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Ian Sansom

  • Where Did It All Go Right? by A. Alvarez
    Richard Cohen, 344 pp, £20.00, September 1999, ISBN 1 86066 173 4

‘Every critic,’ H.L. Mencken wrote in his notebooks,

is in the position, so to speak, of God ... He can smite without being smitten. He challenges other men’s work, and is exposed to no comparable challenge of his own. The more reputations he breaks, the more his own reputation is secured – and there is no lawful agency to determine, as he himself professes to determine in the case of other men, whether his motives are honest and his methods are fair.

Al Alvarez was in the position of God until he started to question his methods and motives. In this autobiography he looks back with some regret on a long life as a professional man of letters – poetry editor of the Observer, a contributor to the New Yorker under William Shawn, a TV and radio critic and commentator, a good old-fashioned littérateur. Reflecting on his years spent writing about contemporary poetry, ‘always the shabbiest and most malicious fringe of the literary world’, he admits that

during those ten long years I wrote criticism regularly, seriously and sometimes even passionately; but secretly I believed that criticism was somehow not a wholly valid occupation. It was more like a holding operation while I waited for the unlikely moment – it became more and more unlikely as the years went by – when my luck would change and my number would come up. I thought of what I was doing as a long apprenticeship in the discipline of prose – good for me, like callisthenics, but somehow to one side of my real concerns.

It is good to admit, and good of Alvarez to admit, that the writing of criticism is often an act of postponement. This explains a lot: what are Christopher Ricks’s essays, say, or Harold Bloom’s books, but preludes to great unwritten poems? And mere reviewing is even worse: apology rather than excuse. So was Alvarez wasting his time? Not entirely. He was and remains one of the few critics both to understand the appeal of Ted Hughes’s poetry and grasp its dangers – quite an achievement. In Where Did It All Go Right? he returns to the fray, commenting bitterly on what he calls Hughes’s ‘loony methods for getting through to his creative under-life’, and criticising them for their effects on Sylvia Plath, on whom ‘Hughes’s creative strategies’, he claims,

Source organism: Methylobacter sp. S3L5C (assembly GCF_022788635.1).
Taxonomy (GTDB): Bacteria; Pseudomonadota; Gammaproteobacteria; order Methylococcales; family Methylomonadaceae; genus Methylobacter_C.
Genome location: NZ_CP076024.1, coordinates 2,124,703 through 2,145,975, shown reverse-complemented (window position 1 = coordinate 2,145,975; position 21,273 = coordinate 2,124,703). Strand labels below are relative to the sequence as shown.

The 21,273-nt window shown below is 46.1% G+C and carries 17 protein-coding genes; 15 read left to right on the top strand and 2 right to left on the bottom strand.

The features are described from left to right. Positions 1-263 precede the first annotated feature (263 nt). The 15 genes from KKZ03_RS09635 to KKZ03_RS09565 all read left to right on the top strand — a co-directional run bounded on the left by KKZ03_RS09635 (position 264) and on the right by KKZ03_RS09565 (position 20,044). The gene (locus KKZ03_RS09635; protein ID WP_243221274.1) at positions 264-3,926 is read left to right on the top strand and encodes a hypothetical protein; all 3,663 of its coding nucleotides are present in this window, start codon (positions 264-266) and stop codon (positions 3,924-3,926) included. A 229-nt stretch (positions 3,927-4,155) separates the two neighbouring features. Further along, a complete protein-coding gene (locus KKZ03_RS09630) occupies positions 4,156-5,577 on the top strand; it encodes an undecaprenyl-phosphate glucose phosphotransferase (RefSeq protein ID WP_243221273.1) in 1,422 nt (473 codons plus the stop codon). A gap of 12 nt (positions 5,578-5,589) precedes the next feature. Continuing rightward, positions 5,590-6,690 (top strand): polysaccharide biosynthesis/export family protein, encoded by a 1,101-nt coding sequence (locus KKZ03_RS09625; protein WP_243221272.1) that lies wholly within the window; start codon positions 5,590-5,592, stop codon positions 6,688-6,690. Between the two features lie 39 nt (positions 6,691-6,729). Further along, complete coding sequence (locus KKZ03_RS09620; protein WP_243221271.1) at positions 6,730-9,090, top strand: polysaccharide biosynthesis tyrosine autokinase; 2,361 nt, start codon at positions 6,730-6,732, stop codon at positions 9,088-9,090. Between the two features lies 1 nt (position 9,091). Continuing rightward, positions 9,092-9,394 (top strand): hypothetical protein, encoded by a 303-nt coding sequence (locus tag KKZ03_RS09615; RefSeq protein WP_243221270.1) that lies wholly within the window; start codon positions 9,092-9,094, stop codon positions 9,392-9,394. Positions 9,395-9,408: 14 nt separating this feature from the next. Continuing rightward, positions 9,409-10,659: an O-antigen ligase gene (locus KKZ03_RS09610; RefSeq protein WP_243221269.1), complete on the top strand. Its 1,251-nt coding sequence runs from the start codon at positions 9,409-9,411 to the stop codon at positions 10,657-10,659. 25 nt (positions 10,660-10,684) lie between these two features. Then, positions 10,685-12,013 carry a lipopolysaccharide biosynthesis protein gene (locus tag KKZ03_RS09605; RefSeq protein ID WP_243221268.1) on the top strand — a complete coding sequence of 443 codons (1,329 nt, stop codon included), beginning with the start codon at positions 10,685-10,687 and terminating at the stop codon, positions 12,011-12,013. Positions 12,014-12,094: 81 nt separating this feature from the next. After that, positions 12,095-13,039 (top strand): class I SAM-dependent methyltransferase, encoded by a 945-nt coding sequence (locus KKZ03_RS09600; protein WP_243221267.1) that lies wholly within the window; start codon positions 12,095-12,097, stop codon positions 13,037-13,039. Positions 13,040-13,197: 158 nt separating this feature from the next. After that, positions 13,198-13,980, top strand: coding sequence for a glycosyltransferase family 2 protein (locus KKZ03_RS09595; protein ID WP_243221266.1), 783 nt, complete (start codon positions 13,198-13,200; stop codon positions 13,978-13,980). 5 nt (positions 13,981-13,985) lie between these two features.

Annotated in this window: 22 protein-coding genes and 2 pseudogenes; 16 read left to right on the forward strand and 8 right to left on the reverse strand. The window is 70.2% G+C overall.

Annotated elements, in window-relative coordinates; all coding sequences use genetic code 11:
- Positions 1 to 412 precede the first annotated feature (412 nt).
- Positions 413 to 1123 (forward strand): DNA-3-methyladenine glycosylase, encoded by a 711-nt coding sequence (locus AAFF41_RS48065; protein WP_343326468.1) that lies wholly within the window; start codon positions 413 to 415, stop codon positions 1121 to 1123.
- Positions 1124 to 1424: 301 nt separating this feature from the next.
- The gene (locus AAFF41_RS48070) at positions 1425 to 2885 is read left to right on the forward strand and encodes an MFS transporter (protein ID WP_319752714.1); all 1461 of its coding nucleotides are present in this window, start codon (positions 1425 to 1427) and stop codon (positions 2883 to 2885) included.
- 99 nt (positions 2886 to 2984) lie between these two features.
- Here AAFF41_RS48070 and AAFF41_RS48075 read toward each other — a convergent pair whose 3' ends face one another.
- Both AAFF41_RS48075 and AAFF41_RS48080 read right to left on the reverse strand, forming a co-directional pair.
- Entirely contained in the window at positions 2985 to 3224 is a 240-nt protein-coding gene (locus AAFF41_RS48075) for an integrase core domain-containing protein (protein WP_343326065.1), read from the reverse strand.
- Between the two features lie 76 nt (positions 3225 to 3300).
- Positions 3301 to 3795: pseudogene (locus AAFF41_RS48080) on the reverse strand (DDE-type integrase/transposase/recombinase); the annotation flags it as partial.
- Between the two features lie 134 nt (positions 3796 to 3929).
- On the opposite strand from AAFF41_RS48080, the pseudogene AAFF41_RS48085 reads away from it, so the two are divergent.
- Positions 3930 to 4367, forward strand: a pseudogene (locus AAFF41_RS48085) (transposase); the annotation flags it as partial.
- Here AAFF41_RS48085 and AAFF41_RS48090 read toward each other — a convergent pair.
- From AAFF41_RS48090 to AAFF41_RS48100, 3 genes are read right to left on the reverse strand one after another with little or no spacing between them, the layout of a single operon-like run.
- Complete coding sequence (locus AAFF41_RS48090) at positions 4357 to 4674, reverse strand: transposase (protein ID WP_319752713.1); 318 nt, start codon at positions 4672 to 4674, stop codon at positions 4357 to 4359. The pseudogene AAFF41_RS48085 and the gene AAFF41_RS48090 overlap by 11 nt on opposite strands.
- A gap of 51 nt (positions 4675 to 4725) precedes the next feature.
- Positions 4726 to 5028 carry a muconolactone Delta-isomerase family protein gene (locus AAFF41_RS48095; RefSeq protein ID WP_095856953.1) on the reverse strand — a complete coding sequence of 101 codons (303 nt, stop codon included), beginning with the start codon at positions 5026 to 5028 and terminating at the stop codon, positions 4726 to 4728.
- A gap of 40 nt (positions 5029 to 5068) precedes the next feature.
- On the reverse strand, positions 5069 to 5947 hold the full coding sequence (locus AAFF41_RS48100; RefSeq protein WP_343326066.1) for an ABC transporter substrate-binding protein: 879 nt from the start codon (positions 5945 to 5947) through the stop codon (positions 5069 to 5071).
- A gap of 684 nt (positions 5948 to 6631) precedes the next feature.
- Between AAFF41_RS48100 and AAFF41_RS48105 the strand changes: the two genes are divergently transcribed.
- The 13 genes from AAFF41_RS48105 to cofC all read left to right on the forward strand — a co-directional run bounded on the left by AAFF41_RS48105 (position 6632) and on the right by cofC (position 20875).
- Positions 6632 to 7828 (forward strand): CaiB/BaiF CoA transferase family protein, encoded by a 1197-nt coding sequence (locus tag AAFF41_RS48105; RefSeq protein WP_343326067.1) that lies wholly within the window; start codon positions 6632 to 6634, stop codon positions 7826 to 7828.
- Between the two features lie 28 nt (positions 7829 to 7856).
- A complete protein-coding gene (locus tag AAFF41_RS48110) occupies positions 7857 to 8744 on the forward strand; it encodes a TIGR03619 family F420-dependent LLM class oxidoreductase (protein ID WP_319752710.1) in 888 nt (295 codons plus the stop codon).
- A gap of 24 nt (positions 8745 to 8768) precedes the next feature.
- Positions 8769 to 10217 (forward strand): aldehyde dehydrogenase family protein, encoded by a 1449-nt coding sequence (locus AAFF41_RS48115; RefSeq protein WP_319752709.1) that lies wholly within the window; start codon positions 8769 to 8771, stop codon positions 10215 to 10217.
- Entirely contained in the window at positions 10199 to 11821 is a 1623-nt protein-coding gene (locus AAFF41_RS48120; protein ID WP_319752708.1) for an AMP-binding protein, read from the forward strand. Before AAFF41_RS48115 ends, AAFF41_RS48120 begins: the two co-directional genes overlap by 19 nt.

would have worked ... like, say, the ‘recovered memory’ games untrained rogue psychotherapists play on unwary patients – releasing the inner demons then stepping aside with no thought of the consequences. Because he truly believed in her talent he did it ... in the name of poetry. He handed her the key she had been looking for to find her dead father and, always the good student, she went down into the cellarage, key in hand. But the ghouls she released were malign. They helped her write great poems, but they destroyed her marriage, then they destroyed her.

It is clear, I think, from this kind of roughing up that Alvarez is interested primarily not in literary, but in moral criticism. And in this he has been exemplary and consistent. In an article on ‘The Limits of Analysis’, for example, published in the American Scholar back in 1959, he claimed that ‘fundamentally, the fault of merely technical analysis is much the same as that of merely appreciative criticism, for all that one exploits a method, and the other a trick of sensitivity. Both are too easy; both, essentially, are at best middlebrow.’ ‘The two essential elements of primary criticism,’ he goes on to say,

are judgment and intuitive pertinacity ... The one demand that can be reasonably made of the critic is that he be original. In the last analysis, it doesn’t matter if he is right or wrong, bigoted or generous, narrow-minded or catholic, provided he says his own say, gets his own feelings straight and sets up his own standards for inspection and, if necessary, for disagreement; provided, that is, he creates his own moral world with as much intelligence as he can muster.

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